There were just over three and half minutes remaining in last weekend’s NFC Semifinals matchup between the Atlanta Falcons and the Philadelphia Eagles, and the Falcons, who trailed 15-10, were facing a key third-and-six from their own 42-yard line. Matt Ryan took the snap, dropped back and zipped a pass to the left to receiver Mohammed Sanu, who fell to the ground cradling the ball, having picked up 8 yards and a crucial first down. Or did he?
The old pickup truck inched through the thick brush, creating a soundtrack of snapping sticks below and squealing limbs on either side, scraping against the car’s already weathered paint. It was late in the afternoon, and as the sun was beginning its slow descent toward the horizon, we drove directly toward it, forcing us to squint to see what was in front of us. My wife and I were on the Laikipia Plateau in central Kenya, on the first day of a two-week trip to Africa.
MEMPHIS – With just over four minutes remaining in the 59th annual AutoZone Liberty Bowl, the Memphis Tigers found themselves in something of a jam. The Iowa State Cyclones were clinging to a 21-20 lead, and they had the ball in the red zone, moving toward the end zone with the chance to push the lead to eight. So as they have done often this season, the Tigers made their own luck.
Muck Rack makes it simple to find people, tweets, or articles that mention any name, keyword, company, hashtag etc. We've compiled this guide to help you make the most of your search.
Selecting a term
Start searching tweets, articles from media outlets, articles mentioned in tweets, journalists'
names, titles and bios with some suggested searches:
Companies or Topics (e.g. iPhone, Microsoft)
Phrases (e.g. "cloud computing") — use quotes to keep the terms together
Twitter handles (e.g. @username) — returns those who have mentioned or replied to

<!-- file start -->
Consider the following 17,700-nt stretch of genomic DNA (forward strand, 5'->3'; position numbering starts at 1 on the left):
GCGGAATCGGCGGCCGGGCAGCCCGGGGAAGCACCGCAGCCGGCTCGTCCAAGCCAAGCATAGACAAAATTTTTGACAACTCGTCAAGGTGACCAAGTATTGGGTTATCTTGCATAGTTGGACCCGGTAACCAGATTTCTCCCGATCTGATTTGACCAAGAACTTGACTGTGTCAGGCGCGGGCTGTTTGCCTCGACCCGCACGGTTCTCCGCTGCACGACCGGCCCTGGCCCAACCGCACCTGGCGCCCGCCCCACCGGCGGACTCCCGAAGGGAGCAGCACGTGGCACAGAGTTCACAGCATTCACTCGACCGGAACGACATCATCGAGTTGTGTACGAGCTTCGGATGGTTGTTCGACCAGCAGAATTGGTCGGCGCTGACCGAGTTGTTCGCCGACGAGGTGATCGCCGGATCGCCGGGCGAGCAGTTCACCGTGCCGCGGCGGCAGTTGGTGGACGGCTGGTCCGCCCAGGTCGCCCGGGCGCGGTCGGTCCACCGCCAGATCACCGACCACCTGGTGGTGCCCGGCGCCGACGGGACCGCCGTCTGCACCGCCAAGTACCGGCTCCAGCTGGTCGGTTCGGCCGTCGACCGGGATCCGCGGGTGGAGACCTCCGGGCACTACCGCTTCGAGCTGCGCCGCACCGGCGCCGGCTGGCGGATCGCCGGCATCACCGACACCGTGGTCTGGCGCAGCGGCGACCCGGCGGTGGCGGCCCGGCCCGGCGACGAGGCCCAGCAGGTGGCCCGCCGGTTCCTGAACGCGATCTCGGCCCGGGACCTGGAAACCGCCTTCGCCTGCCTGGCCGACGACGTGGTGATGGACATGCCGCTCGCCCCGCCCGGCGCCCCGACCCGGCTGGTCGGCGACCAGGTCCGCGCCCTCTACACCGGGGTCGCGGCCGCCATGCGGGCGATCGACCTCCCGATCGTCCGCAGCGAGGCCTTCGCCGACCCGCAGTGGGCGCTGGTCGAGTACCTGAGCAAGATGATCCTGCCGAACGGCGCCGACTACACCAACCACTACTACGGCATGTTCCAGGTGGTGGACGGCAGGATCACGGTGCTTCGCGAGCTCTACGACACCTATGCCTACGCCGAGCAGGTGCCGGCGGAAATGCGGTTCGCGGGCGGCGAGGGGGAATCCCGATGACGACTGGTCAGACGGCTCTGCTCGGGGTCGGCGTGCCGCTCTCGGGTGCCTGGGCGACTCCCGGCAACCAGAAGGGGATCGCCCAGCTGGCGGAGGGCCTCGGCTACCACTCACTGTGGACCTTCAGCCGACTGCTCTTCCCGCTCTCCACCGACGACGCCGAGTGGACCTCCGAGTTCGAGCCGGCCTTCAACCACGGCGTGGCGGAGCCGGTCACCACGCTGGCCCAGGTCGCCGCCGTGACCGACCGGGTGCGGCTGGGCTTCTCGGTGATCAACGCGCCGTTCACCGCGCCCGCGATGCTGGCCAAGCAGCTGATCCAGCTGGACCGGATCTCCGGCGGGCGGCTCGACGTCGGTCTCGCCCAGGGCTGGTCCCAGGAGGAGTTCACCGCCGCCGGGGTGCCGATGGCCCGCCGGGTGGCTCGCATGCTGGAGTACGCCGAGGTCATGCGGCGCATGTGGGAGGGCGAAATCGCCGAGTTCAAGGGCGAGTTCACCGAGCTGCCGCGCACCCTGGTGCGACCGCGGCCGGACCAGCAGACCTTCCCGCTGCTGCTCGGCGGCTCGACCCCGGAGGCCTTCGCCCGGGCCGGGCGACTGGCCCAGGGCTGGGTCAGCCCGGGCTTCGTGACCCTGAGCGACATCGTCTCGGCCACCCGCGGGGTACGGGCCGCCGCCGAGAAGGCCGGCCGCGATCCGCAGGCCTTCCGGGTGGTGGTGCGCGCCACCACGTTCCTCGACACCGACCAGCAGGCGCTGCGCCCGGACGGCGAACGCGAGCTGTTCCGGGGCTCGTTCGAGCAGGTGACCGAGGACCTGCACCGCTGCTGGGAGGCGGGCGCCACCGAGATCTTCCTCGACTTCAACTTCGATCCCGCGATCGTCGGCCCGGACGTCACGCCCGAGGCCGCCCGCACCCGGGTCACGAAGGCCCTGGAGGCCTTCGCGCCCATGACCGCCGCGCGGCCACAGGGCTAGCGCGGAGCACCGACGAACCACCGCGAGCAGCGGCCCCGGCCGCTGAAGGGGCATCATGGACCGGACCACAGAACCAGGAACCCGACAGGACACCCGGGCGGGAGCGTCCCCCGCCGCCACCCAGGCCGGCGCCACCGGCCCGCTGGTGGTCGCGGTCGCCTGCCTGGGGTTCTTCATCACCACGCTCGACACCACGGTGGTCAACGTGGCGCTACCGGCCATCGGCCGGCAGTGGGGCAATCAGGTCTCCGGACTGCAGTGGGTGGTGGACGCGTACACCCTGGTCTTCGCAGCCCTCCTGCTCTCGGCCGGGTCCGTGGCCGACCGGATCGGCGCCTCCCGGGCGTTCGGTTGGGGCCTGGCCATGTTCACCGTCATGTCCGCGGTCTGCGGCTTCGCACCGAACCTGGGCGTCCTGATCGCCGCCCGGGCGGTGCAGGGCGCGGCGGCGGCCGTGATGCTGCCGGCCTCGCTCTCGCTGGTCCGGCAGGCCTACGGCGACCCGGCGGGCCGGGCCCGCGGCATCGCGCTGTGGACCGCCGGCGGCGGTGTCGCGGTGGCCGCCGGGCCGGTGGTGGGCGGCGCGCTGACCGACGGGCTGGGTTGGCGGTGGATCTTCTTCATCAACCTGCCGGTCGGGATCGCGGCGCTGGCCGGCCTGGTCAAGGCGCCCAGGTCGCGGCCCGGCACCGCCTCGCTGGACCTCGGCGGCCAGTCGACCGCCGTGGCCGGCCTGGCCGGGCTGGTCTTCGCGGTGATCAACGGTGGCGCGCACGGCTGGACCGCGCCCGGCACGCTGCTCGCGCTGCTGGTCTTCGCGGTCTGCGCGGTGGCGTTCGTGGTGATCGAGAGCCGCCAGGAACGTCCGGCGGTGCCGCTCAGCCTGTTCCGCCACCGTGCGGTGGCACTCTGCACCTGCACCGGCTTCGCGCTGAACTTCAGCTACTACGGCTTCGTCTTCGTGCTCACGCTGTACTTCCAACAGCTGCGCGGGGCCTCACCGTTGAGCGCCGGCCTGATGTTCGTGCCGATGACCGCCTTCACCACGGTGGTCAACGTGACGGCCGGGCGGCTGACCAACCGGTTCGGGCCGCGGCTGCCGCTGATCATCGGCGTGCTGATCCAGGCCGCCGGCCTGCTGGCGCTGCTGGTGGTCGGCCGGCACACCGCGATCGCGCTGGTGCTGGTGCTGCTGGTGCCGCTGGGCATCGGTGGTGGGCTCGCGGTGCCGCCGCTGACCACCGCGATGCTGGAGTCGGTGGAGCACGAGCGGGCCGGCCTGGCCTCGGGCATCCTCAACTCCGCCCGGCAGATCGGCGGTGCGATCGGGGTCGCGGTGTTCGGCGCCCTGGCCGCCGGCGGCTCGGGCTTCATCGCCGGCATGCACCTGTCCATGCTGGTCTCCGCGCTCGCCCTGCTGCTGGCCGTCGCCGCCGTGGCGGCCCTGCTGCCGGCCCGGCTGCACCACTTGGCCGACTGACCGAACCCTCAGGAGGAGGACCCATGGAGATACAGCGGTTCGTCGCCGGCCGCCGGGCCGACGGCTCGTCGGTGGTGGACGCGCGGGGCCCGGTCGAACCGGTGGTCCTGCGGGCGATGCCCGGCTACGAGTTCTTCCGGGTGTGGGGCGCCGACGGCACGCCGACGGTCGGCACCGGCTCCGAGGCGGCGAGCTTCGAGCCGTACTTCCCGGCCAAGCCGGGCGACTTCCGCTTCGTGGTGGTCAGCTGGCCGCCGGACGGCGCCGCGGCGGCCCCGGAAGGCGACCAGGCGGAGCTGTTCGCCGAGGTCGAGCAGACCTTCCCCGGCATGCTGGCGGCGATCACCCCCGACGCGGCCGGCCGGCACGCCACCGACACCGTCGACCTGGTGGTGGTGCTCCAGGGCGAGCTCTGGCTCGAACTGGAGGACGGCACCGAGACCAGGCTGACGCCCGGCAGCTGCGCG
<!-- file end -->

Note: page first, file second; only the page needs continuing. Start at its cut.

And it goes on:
Names (e.g. "David Pogue")
Hashtags (e.g. #sxsw, #london2012)
Bio details (e.g. vegan, Olympics, father)
Muck Rack's Advanced Search allows for many boolean operators.
Find results that mention multiple specified terms, use AND or
+. For example, ensure each result contains both Elon Musk and Mark Zuckerberg by
searching Musk AND Zuckerberg or Musk + Zuckerberg.
Use the operators OR or , to broaden your search when you'd like either of
multiple terms to appear in results. (This is the default behavior of our search when no operators
are used). For example, results will contain either cake or cookie by searching cake OR cookie or cake,cookie
Use NOT or - to subtract results from your search. For
example, searching Disney will yield results about the Walt Disney Company as well as Walt Disney
World Resort. To exclude mentions of Disney World, search for Disney -World or Disney
When using one of these operators with a phrase, enclose it in quotation marks. For example, you can
find results about smartphones excluding Apple's iPhone 4S by searching smartphone -"iPhone
Exact case matching or punctuation
If you're searching for a brand name or keyword that relies on specific punctuation marks or capitalization, you can
find results that match your exact query by adding matchcase: before the keyword you're searching for, like matchcase:E*TRADE .
Use parentheses to separate multiple
boolean phrases. For example, to find journalists talking about having fun in Disney World or
Disneyland, search for ("disney world" OR disneyland) AND fun.
An asterisk can be used to search for any variation of a root word truncated by the asterisk. For example, searching for admin* will return results for administrator, administration, administer, administered, etc.
A near operator is an AND operator where you can control the distance between the words. You can vary the distance the near operation uses by adding a forward slash and number (between 0-99) such as strawberries NEAR/10 "whipped cream", which means the strawberries must exist within 10 words of "whipped cream".